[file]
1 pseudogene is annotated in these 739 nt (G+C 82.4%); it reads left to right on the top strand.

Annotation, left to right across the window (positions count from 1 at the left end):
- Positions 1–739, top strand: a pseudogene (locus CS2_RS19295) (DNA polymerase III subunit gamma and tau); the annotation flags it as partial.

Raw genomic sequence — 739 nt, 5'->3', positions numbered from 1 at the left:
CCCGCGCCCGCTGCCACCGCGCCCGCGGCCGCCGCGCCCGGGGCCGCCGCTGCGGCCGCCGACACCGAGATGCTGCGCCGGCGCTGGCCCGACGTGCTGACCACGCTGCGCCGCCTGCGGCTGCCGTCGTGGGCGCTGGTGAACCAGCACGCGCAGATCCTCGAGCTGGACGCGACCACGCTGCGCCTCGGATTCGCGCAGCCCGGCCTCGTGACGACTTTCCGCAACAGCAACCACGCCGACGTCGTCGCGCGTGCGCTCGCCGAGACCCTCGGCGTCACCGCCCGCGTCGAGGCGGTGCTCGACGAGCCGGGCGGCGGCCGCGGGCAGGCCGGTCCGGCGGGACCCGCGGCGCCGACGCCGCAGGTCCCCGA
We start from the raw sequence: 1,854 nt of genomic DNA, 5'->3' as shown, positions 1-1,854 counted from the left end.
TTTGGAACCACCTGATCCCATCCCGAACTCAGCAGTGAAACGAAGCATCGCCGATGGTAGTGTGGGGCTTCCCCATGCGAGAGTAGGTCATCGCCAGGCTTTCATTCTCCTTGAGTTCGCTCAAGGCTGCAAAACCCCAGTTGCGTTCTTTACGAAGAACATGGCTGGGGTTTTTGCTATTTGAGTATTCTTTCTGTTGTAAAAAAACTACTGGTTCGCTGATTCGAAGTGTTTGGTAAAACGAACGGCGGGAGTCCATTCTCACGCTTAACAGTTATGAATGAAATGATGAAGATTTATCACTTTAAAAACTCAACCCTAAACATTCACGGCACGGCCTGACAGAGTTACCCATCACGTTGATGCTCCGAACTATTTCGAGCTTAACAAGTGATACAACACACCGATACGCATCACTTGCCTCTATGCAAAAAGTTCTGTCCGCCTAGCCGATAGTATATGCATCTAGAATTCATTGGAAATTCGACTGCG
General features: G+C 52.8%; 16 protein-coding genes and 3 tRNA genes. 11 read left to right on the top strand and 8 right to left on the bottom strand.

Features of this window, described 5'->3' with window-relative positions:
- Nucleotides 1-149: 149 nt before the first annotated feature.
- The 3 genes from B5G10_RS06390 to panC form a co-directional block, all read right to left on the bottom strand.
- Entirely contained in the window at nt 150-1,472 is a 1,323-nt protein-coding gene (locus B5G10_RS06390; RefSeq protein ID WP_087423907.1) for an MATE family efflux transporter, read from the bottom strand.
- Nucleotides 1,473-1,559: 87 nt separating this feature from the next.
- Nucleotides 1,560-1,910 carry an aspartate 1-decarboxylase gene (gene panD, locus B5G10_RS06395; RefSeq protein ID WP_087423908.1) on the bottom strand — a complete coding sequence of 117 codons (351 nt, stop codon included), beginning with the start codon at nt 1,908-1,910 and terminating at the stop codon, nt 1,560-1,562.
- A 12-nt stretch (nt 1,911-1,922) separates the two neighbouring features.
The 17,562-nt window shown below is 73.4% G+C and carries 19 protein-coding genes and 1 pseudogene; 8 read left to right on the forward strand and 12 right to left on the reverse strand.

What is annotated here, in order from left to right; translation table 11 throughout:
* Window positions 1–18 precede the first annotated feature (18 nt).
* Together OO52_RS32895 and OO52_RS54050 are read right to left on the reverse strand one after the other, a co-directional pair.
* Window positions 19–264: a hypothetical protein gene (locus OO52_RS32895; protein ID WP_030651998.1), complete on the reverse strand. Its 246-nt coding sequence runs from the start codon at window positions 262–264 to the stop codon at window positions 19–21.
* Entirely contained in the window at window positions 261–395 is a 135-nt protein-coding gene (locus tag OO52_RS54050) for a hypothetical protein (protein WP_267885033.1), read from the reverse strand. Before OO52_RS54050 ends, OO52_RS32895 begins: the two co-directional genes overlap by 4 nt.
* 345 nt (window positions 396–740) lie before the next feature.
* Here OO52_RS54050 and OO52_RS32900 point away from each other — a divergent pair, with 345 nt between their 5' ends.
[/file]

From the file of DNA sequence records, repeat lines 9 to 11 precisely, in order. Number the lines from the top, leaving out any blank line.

Features of this window, described 5'->3' with window-relative positions:
- Nucleotides 1-149: 149 nt before the first annotated feature.
- The 3 genes from B5G10_RS06390 to panC form a co-directional block, all read right to left on the bottom strand.